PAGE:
However, by reading the next chapter 4, covering the role of Japan, gives a fuller insight into the circumstances of breaking the deadlock over the Hong Kong issue. Someway contradictory to the previous chapter, the author makes a synthetic analysis of the interest of Japan in embracing the Hong Kong with CMIM frames (p. 82-84). Even though Tokyo was aware of the added value behind the Hong Kong incorporation, it saw a disproportion of the benefits it would represent. Hence the choice of negotiation strategy that forced Beijing to make sacrifices (p. 85). The reference to this aspect is significant, as it reveals the book’s structure, where the negotiations are examined from the perspective of the critical elements constituting CMIM agreements. Most of them are common for more than one state, which makes the study of various and intertwining perspectives included in separate chapters necessary.
The following chapter 5, devoted to South Korea’s role in the CMIM negotiations, outlines how Seoul was able to utilize this complicated relationship between China and Japan. Notably, in the first place, the author breaks down South Korea’s urgency to conclude CMIM agreement, resulting from the experience of Asian and Global financial crises (p. 112), as well as its IMF aversion (p. 114). Therefore, these adverse conditions led to Seoul’s smaller financial contribution to the CMIM fund. However, this did not prevent South Korea from obtaining favorable terms of the final agreement, specifically choice of the two-thirds supermajority voting system which, given the decided voting shares pertaining to the country’s contributions (p. 117), granted South Korea with pivotal role regarding lending decisions, simultaneously preventing the Tokyo and Beijing single-party vetoing-ability (p. 126-127). Pitakdumrongkit attributes this achievement to Seoul’s effective use of co-chair position (p. 122; p. 125) and lack of alliance-building capacity among other CMIM negotiating parties (p. 124). With the benefit of hindsight, agreed on CMIM voting system, initially aiming at greater inclusiveness of the loan decisions, de facto blurred the responsibility and had not allowed developing a clear leadership. This issue was brought by Pitakdumrongkit herself in “East Asian Financial Safety Net: The Problem of Leadership” (2018).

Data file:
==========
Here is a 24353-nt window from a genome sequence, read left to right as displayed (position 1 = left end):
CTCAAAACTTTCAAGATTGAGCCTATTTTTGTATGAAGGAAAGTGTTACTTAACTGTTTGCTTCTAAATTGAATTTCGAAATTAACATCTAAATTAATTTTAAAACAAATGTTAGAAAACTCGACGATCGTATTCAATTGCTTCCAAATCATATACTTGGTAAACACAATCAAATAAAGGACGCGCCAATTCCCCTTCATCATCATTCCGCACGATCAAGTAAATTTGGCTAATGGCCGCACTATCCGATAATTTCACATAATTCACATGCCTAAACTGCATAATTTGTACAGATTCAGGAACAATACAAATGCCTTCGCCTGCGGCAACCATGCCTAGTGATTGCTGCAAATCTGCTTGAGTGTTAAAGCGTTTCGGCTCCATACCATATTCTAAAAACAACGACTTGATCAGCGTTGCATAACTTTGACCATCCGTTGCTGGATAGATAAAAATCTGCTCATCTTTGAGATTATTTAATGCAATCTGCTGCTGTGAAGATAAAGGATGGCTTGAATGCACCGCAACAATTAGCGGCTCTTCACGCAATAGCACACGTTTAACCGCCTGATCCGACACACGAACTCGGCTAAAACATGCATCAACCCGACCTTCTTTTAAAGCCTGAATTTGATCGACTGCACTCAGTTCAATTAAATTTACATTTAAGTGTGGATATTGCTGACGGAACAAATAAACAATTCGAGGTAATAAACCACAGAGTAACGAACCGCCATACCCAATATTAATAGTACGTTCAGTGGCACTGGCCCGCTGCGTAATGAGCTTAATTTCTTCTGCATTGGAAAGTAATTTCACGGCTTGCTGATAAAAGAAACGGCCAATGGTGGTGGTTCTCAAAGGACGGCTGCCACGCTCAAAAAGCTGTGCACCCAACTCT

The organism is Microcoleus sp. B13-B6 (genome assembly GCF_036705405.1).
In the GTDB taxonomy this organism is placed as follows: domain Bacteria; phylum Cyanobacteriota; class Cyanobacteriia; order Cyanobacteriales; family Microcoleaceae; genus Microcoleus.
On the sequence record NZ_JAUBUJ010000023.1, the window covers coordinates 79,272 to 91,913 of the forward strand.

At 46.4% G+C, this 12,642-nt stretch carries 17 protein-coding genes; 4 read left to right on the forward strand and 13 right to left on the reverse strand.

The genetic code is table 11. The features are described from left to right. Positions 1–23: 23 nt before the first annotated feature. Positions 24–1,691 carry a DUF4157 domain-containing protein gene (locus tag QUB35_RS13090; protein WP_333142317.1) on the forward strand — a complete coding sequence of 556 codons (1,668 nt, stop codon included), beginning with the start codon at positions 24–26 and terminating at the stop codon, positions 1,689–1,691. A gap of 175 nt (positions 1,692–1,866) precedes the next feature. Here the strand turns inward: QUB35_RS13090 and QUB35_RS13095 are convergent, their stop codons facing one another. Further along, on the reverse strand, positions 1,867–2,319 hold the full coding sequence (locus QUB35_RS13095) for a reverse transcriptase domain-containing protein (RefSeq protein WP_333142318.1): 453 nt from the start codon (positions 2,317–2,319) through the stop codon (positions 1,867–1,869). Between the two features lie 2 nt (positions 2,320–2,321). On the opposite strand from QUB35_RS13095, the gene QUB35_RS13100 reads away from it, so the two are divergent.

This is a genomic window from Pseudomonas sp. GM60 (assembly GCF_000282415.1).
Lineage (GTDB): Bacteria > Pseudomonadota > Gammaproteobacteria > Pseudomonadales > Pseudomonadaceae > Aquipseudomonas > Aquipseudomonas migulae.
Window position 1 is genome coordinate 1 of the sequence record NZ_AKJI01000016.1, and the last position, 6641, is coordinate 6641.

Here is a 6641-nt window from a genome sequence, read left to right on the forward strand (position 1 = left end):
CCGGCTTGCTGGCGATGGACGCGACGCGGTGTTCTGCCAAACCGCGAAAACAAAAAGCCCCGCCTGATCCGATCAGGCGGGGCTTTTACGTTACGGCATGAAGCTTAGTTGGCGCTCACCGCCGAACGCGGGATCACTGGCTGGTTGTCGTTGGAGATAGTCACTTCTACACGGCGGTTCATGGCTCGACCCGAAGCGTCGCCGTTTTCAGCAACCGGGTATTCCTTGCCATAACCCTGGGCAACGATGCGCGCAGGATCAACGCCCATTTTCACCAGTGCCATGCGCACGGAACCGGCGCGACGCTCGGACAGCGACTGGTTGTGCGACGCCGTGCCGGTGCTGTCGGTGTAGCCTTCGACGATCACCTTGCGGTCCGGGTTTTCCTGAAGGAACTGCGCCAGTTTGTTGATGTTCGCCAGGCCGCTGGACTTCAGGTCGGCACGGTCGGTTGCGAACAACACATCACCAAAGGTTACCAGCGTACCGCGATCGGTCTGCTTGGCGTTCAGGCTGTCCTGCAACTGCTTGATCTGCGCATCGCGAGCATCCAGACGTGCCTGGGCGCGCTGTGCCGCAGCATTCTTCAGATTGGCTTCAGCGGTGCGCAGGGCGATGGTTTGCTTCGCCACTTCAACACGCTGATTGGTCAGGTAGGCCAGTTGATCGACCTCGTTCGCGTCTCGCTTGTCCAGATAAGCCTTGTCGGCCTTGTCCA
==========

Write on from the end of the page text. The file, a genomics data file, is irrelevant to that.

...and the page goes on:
While reading “Negotiating Financial Agreement in East Asia. Surviving the turbulence”, one thing stands out – the marginalization of ASEAN countries throughout the CMIM talks. This impression results both from reading above reviewed chapters as well as the sixth one devoted exclusively to the role of Indonesia, Malaysia, and Thailand. The author explains this limited coverage by the issue of inaccessibility of the relevant government officials and turning to the most influential parties (p. 43). Probably due to the insufficiency of data and minor affectation of the CMIM negotiations outcome, chapter six mainly includes sound analysis of Indonesia’s, Malaysia’s and Thailand’s economic and political incentives and weaknesses. The analysis in chapter six is accompanied by a considerable amount of numerical data, which in connection with the number of countries covered, results in more confusing and challenging reading.
Despite the shortcomings of the last chapter and general disproportion between +3 and ASEAN coverage, the book by Pitakdumrongkit is definitely a must-read for professionals and scholars working in the field of Asian financial integration. An extensive number of interviews with officials directly involved in the CMIM negotiations is the books paramount advantage. Thanks to this research, the author provides a unique, behind-the-scenes perspective on East Asian political and economic relations. Book generally avoids journalistic, black and white judgments, adhering to the academic standards for writing. At the same time, the reasoning is delivered in a precise manner, helping readers without expertise in economic policy to understand and enjoy this book. Multifaceted analyses explaining various CMIM features, negotiation behaviors, main motivations, as well as a regional and global background of this initiative, equip the reader with the food-for-thought needed to advance understanding of the current state of financial integration of the East Asia as well as its possible future directions.
Piotr Sochon (2018), Review of “Negotiating Financial Agreement in East Asia: Surviving the Turbulence”, by Kaewkamol Karen Pitakdumrongkit, East Asian Integration Studies, Vol. 11, no. 5.